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Talent NOT Included: What Marketing Automation Vendors Don't Want You to Know

There are a few disclosures I need to make before I start this blog post. LeadMD re-sells a popular marketing automation platform – Marketo. This is well-known. The disclaimer here is that in our business, it simply makes sense to have that option for engagements that are looking for a software – if they want Marketo we can sell it to them and make a small profit – emphasis on small. Less than 10 percent of our revenue for 2011 came from software sales.

Why? We are not in the software business, we’re in the reality business. In order to support the real, we cannot worry about the nuances of disjointed software systems. For instance, we don’t want to create a nurturing plan and then tell the client they need to build it themselves because we don’t know their software limitations. I want to build the BEST nurturing plan for the client and while I’m doing so I want to formulate how we will string that logic together in a platform we know better than anyone out there.

It means short learning curves and it means success for the client – simple as that. My opinion is not influenced by Marketo. In fact, Marketo and LeadMD disagree on many aspects of HOW to do things – we just happen to agree on what to do them with and that is a robust, flexible, bug-free tool that is easy to use. If you haven’t heard about all of the controversy this stirred up here’s a link.

The second disclaimer is that I DO feel that most of the popular marketing automation tools on the market can be used successfully. If you have a skilled marketer at the helm, you are going to figure out a way to make it work. It may take you some time and you may struggle at first but ultimately you will make software work for your business. Look at all of the businesses that make QuickBooks work for them. There are much more robust accounting platforms on the market with much better integrations into CRM, ERP and support platforms. But a good accountant will make it work. The difference being accounting practices are not only easy to measure in terms of competency but best practices around finance have been roughly the same for a long time. Marketing – not so much.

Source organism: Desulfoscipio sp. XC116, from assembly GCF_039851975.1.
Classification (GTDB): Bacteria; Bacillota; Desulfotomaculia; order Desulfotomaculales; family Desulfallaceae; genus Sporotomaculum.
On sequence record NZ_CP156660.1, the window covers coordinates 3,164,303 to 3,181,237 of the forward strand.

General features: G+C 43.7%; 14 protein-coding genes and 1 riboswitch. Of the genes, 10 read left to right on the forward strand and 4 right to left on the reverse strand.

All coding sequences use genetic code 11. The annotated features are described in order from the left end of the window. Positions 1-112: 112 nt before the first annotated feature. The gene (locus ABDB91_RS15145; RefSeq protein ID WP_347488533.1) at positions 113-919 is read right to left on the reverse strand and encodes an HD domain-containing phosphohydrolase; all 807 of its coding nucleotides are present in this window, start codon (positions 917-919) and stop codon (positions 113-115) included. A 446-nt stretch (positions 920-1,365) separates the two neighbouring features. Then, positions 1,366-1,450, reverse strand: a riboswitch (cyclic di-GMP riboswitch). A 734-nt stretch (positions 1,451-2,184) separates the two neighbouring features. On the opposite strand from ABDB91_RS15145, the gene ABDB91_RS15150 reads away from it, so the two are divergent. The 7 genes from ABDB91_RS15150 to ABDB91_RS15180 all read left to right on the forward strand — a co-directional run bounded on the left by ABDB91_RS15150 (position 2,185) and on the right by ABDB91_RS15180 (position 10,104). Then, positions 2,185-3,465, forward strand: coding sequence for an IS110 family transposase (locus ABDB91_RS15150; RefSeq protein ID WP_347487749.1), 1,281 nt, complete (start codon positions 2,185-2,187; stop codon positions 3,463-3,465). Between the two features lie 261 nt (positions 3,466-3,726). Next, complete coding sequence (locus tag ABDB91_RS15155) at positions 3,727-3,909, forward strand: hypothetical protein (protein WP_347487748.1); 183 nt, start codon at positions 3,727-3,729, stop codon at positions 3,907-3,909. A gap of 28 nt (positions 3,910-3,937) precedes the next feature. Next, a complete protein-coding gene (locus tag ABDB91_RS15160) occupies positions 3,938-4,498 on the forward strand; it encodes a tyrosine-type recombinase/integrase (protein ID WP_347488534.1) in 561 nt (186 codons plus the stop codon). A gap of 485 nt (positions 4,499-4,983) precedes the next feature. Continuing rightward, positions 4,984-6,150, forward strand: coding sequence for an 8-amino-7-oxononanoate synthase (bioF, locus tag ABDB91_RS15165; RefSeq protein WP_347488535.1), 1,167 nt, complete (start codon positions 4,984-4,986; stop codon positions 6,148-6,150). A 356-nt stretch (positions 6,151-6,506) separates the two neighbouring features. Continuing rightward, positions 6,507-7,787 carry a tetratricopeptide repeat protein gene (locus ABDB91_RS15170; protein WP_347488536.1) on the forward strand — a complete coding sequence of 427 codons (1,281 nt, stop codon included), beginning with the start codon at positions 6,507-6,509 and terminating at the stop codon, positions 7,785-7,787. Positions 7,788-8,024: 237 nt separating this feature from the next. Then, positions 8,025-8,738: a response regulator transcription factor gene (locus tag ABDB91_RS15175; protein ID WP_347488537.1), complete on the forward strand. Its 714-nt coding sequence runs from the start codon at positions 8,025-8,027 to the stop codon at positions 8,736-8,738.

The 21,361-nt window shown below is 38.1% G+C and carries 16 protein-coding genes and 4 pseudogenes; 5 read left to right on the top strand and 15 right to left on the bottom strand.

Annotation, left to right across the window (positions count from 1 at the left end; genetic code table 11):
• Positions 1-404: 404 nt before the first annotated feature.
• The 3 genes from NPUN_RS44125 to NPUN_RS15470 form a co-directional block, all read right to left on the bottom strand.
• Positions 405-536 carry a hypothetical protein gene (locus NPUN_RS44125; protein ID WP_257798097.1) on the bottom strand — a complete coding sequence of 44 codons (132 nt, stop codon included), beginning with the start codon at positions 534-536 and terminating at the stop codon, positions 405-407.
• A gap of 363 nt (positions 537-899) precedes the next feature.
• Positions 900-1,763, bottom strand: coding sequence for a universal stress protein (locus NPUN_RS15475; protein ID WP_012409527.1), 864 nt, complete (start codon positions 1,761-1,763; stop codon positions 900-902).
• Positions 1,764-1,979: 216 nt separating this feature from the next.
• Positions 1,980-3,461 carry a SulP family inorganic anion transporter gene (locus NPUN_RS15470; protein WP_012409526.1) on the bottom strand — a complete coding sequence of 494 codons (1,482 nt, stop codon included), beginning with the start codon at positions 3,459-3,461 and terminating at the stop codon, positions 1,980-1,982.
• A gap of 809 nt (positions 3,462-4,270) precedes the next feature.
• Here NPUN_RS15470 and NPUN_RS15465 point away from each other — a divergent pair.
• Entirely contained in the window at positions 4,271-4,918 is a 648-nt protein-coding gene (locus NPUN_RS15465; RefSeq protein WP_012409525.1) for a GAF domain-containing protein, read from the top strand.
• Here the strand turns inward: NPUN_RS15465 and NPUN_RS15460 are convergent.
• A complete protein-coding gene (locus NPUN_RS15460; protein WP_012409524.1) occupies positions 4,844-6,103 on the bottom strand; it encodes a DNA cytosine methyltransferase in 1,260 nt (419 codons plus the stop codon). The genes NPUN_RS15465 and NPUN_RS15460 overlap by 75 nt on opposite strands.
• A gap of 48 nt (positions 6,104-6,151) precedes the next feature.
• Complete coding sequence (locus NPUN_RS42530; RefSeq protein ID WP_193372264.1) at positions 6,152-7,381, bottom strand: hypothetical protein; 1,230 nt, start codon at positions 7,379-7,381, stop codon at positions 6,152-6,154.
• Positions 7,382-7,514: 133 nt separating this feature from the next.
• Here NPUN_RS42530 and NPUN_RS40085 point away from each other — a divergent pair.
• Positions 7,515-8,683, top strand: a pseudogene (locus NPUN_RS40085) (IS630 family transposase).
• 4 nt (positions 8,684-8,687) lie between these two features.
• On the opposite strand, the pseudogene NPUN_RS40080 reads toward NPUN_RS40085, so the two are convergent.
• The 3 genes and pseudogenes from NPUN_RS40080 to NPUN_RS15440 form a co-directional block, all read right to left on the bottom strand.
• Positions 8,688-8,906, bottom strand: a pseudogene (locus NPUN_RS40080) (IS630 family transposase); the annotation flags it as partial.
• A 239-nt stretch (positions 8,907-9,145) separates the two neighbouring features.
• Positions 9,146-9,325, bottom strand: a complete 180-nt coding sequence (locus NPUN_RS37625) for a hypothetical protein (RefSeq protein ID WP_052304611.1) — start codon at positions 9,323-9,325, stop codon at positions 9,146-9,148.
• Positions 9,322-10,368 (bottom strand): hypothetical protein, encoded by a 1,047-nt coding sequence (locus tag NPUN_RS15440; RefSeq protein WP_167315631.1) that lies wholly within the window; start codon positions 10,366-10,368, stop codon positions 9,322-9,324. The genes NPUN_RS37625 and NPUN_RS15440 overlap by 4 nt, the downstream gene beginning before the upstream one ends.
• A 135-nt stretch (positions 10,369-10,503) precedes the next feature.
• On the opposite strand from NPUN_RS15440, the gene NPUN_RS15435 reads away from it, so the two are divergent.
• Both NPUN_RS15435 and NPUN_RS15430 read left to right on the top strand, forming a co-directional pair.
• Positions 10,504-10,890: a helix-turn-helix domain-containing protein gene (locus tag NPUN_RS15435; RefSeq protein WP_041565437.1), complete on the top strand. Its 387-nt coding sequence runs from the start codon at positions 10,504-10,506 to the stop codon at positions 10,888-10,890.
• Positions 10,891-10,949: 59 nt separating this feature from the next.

So to recap (and yes I know my disclaimer is longer than most blog posts in totality but I feel that this is important to get all chips on the table) this post is NOT about software, it is about a message that is creating a problem.

This is what I have issues with.

Last week I received an email from a popular marketing automation software vendor, and that email contained a link to a video. That video explained marketing automation software. It’s most likely an Epipheo, a video created by an emerging company that I love. Its purpose is to explain a business concept, software or service, in simple terms that everyone can understand and engage with. That’s exactly what it does; I think it’s a great piece. It’s a great piece that accomplishes exactly what it sets out to. It sets out to make marketing automation look easy and effective.